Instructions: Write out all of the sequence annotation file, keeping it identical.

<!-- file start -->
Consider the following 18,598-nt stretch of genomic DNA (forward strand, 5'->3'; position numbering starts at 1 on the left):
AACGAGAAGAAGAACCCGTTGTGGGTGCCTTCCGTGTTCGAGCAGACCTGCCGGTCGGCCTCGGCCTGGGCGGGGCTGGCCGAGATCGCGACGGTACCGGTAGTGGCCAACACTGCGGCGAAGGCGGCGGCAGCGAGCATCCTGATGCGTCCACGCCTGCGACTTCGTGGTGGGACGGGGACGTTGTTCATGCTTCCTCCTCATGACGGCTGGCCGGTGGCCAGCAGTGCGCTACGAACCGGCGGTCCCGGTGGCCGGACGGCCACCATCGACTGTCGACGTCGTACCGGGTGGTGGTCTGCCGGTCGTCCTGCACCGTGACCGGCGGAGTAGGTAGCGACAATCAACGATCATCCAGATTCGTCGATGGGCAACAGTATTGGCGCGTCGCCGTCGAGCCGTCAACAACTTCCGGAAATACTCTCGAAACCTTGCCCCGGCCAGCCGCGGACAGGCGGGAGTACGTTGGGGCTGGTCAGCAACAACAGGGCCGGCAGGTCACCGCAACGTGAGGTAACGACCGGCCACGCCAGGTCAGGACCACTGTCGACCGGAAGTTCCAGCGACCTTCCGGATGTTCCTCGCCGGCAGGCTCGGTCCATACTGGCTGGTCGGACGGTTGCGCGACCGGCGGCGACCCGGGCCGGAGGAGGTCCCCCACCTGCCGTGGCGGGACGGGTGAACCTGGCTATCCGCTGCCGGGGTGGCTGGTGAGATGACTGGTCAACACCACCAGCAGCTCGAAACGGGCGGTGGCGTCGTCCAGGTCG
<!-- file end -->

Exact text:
Consider the following 18,598-nt stretch of genomic DNA (forward strand, 5'->3'; position numbering starts at 1 on the left):
AACGAGAAGAAGAACCCGTTGTGGGTGCCTTCCGTGTTCGAGCAGACCTGCCGGTCGGCCTCGGCCTGGGCGGGGCTGGCCGAGATCGCGACGGTACCGGTAGTGGCCAACACTGCGGCGAAGGCGGCGGCAGCGAGCATCCTGATGCGTCCACGCCTGCGACTTCGTGGTGGGACGGGGACGTTGTTCATGCTTCCTCCTCATGACGGCTGGCCGGTGGCCAGCAGTGCGCTACGAACCGGCGGTCCCGGTGGCCGGACGGCCACCATCGACTGTCGACGTCGTACCGGGTGGTGGTCTGCCGGTCGTCCTGCACCGTGACCGGCGGAGTAGGTAGCGACAATCAACGATCATCCAGATTCGTCGATGGGCAACAGTATTGGCGCGTCGCCGTCGAGCCGTCAACAACTTCCGGAAATACTCTCGAAACCTTGCCCCGGCCAGCCGCGGACAGGCGGGAGTACGTTGGGGCTGGTCAGCAACAACAGGGCCGGCAGGTCACCGCAACGTGAGGTAACGACCGGCCACGCCAGGTCAGGACCACTGTCGACCGGAAGTTCCAGCGACCTTCCGGATGTTCCTCGCCGGCAGGCTCGGTCCATACTGGCTGGTCGGACGGTTGCGCGACCGGCGGCGACCCGGGCCGGAGGAGGTCCCCCACCTGCCGTGGCGGGACGGGTGAACCTGGCTATCCGCTGCCGGGGTGGCTGGTGAGATGACTGGTCAACACCACCAGCAGCTCGAAACGGGCGGTGGCGTCGTCCAGGTCG